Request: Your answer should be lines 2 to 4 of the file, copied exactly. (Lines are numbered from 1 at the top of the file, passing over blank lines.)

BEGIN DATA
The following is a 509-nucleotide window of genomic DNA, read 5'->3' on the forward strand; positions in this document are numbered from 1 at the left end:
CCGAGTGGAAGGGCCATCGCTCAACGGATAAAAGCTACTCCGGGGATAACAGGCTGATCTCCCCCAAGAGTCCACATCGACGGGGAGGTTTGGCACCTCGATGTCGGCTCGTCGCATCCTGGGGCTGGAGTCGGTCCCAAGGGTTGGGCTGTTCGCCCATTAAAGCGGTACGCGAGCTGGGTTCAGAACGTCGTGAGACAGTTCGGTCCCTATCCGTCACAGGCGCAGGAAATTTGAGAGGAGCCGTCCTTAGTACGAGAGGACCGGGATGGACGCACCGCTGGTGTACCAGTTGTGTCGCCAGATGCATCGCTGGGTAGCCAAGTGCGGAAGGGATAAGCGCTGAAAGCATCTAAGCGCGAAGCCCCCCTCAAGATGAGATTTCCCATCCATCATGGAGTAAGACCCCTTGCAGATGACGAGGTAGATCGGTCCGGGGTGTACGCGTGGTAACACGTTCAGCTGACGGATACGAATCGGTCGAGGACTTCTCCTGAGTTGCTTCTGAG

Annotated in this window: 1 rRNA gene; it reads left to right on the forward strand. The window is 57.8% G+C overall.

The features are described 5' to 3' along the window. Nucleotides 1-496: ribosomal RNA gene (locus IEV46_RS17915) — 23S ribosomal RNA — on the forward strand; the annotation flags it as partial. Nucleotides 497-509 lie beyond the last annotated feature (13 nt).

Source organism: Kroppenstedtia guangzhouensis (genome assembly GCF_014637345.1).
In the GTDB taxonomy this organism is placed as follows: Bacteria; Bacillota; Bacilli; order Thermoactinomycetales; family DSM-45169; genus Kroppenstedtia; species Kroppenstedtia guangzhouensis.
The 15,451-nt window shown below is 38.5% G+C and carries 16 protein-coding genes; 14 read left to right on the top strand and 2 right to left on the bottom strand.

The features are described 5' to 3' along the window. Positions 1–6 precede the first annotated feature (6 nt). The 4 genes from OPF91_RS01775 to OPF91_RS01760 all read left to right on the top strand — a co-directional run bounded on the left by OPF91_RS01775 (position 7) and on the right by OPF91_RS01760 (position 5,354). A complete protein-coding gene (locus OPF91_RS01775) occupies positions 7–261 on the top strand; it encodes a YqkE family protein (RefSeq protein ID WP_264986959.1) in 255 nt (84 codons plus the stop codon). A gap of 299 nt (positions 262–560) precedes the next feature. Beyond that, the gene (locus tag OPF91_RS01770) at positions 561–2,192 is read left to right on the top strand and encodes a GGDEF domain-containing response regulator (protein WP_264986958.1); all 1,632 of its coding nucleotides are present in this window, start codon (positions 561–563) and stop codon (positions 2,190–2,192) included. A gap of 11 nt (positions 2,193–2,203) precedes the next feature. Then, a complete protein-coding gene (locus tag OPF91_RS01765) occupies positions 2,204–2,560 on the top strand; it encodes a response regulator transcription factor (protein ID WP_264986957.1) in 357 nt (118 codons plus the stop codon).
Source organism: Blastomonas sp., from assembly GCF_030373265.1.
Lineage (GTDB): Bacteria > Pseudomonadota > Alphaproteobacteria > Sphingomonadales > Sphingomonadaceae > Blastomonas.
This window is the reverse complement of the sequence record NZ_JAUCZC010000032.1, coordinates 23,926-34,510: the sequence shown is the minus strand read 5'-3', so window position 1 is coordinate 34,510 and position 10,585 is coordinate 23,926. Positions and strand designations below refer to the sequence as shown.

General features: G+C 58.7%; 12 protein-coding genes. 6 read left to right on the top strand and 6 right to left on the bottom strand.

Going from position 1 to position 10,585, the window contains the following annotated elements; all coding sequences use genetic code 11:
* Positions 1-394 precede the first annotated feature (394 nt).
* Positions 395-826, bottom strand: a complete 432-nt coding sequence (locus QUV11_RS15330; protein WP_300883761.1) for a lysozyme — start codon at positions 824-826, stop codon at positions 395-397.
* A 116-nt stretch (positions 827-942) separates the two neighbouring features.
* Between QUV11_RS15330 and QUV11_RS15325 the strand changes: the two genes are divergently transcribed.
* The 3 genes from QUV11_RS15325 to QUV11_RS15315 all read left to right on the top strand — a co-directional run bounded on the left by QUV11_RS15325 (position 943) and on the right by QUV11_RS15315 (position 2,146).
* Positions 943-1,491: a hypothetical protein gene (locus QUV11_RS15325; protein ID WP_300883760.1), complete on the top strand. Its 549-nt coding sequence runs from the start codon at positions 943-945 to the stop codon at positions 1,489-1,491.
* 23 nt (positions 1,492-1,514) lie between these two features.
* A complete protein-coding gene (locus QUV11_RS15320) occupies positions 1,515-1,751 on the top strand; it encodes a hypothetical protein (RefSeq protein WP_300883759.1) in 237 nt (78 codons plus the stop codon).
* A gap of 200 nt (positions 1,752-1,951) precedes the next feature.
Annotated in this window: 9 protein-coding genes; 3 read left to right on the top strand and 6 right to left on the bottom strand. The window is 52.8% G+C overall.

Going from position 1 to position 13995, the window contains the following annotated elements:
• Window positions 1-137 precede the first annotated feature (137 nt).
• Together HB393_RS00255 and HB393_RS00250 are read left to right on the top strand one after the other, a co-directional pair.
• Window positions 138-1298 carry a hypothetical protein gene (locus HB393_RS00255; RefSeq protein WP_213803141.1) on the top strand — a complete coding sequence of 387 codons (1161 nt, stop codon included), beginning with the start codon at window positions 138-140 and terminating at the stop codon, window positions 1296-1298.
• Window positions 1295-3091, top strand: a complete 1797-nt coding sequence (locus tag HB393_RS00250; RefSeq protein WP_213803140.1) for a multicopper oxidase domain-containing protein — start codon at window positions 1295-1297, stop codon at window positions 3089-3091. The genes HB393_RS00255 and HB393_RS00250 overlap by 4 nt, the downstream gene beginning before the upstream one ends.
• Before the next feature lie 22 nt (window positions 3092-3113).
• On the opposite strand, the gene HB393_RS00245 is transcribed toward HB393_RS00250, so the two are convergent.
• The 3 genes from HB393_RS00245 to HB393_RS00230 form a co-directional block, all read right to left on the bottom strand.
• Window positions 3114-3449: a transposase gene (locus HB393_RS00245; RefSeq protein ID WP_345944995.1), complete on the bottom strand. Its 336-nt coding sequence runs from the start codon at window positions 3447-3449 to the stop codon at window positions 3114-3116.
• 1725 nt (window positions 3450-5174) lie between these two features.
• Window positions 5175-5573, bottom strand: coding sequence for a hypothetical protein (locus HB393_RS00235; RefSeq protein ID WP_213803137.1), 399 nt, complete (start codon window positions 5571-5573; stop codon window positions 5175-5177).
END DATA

CCGAGTGGAAGGGCCATCGCTCAACGGATAAAAGCTACTCCGGGGATAACAGGCTGATCTCCCCCAAGAGTCCACATCGACGGGGAGGTTTGGCACCTCGATGTCGGCTCGTCGCATCCTGGGGCTGGAGTCGGTCCCAAGGGTTGGGCTGTTCGCCCATTAAAGCGGTACGCGAGCTGGGTTCAGAACGTCGTGAGACAGTTCGGTCCCTATCCGTCACAGGCGCAGGAAATTTGAGAGGAGCCGTCCTTAGTACGAGAGGACCGGGATGGACGCACCGCTGGTGTACCAGTTGTGTCGCCAGATGCATCGCTGGGTAGCCAAGTGCGGAAGGGATAAGCGCTGAAAGCATCTAAGCGCGAAGCCCCCCTCAAGATGAGATTTCCCATCCATCATGGAGTAAGACCCCTTGCAGATGACGAGGTAGATCGGTCCGGGGTGTACGCGTGGTAACACGTTCAGCTGACGGATACGAATCGGTCGAGGACTTCTCCTGAGTTGCTTCTGAG

Annotated in this window: 1 rRNA gene; it reads left to right on the forward strand. The window is 57.8% G+C overall.

The features are described 5' to 3' along the window. Nucleotides 1-496: ribosomal RNA gene (locus IEV46_RS17915) — 23S ribosomal RNA — on the forward strand; the annotation flags it as partial. Nucleotides 497-509 lie beyond the last annotated feature (13 nt).